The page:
Tory MPs call for Boris Johnson’s head after breach of party unity

The foreign secretary’s article in a newspaper has exposed fissures within the Conservatives

Britain's State Secretary for Foreign and Commonwealth Affairs Boris Johnson attends an informal meeting of European Union Ministers of Foreign Affairs in Tallinn, Estonia September 7, 2017. REUTERS/Ints Kalnins
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Boris Johnson’s future as the British foreign secretary came into question this weekend as furious Tory MPs demanded his sacking for breaking cabinet unity and appearing to set out his own policy programme for the country’s exit from the European Union.

Prime minister Theresa May was being described as “too weak” for not moving against Mr Johnson, who on Saturday morning used an article in the Daily Telegraph newspaper to launch what many political insiders were calling a de facto bid for the leadership of the Conservative party.

The foreign secretary’s personal vision, which he set out in the newspaper that he used to work for and still writes columns for, had not been shown to the prime minister before it was printed and it is widely seen that Mr Johnson was breaking ranks from cabinet responsibility, which demands that ministers do not criticise policies or legislation that have been agreed collectively.

In his Telegraph column, which was reinforced by commentators from the newspaper urging Mr Johnson to run for the leadership of his party and the country, he said the country shoukd not pay anything to the EU for access to its markets after Brexit, and repeated contentious arguments that leaving the union would free up £350m for the cash-=strapped National Health Service.

Mr Johnson has laid bare the fissures at the heart of the Conservative party’s debates about Europe. One MP told The Observer that Mr Johnson “was deliberately tempting May to sack him but the awful thing is that she is too pathetically weak to do so. So we have a cabinet openly at war on the most important issue of the day and that is what we have to live with.”

Another Tory MP, a former minister, told the newspaper that it was “blindingly obvious” the PM should dismiss him. “It is completely disgraceful. You do not write an article like that without consulting the prime minister and your cabinet colleagues. It is a complete abdication of cabinet responsibility. This is all about Mr Johnson, Mr Johnson, Mr Johnson, not about the interests of government or the country.”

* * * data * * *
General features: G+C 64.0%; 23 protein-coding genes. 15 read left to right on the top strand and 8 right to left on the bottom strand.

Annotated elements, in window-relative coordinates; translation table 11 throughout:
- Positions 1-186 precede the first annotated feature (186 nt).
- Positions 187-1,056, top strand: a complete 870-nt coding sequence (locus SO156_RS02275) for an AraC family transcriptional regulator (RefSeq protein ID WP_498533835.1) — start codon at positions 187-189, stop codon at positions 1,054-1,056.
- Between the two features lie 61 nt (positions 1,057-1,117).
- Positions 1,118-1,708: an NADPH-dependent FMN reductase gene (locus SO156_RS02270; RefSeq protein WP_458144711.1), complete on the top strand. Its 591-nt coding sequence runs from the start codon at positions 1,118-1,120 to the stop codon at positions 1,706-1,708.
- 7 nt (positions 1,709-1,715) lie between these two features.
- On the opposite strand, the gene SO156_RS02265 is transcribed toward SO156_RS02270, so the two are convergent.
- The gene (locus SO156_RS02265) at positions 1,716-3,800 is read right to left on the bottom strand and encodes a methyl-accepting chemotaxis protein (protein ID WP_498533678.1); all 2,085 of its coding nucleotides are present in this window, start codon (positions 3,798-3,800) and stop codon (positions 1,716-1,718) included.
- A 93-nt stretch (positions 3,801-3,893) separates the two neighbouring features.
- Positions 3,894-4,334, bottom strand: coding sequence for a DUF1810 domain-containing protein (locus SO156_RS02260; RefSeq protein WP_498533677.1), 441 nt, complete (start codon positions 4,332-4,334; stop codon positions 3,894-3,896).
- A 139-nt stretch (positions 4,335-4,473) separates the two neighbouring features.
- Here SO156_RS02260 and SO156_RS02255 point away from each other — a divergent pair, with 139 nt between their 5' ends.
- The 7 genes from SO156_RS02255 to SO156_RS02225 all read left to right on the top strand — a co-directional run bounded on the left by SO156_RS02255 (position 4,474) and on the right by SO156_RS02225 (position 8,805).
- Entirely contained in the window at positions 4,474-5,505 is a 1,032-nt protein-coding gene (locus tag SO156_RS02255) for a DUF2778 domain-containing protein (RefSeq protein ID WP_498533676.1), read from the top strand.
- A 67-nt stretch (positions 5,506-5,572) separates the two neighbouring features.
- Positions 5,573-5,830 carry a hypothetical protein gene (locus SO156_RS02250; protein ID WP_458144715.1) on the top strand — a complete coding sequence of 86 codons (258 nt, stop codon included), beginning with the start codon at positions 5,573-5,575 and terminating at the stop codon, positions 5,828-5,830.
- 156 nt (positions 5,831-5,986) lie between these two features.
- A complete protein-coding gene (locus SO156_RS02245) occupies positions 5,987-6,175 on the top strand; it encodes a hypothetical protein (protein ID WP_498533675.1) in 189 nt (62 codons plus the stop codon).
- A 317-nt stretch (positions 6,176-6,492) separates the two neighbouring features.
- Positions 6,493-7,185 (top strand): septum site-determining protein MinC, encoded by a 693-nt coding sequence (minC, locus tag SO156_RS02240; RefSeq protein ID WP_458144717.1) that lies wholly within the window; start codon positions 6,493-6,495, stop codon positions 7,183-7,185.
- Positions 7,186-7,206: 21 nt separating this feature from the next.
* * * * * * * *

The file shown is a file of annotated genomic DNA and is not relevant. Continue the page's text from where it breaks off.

The former minister accepted that Mrs May didn’t have the political power to dismiss her foreign secretary.

And Ruth Davidson, the Scottish Tory leader who has been vocal in her criticism of the foreign secretary, expressed disgust at his manoeuvres following a terror attack in London. “On the day of a terror attack where Britons were maimed, just hours after the threat level is raised, our only thoughts should be on service,” she tweeted.

There was similar opprobrium overseas. The Italian leader of the socialist bloc in the European Parliament, Gianni Pittella, said Mr Johnson had echoes of Donald Trump.

“Boris Johnson is embarrassing his country once again by repeating the lies of the Leave campaign. He is jeopardising the Brexit negotiations by threatening to turn the UK into a low-regulation economy. And he insults the intelligence of the British people with his tub-thumping jingoism. It is more in keeping with Trump Towers than Whitehall.

“Boris Johnson sees this as his chance to bag the top job, so is pushing for a far more extreme Brexit. This might play well with hard-right Conservative MPs, but would be a disaster for the UK economy.”

Downing Street maintained that the prime minister still had full confidence in her foreign secretary, despite his apparent political posturing.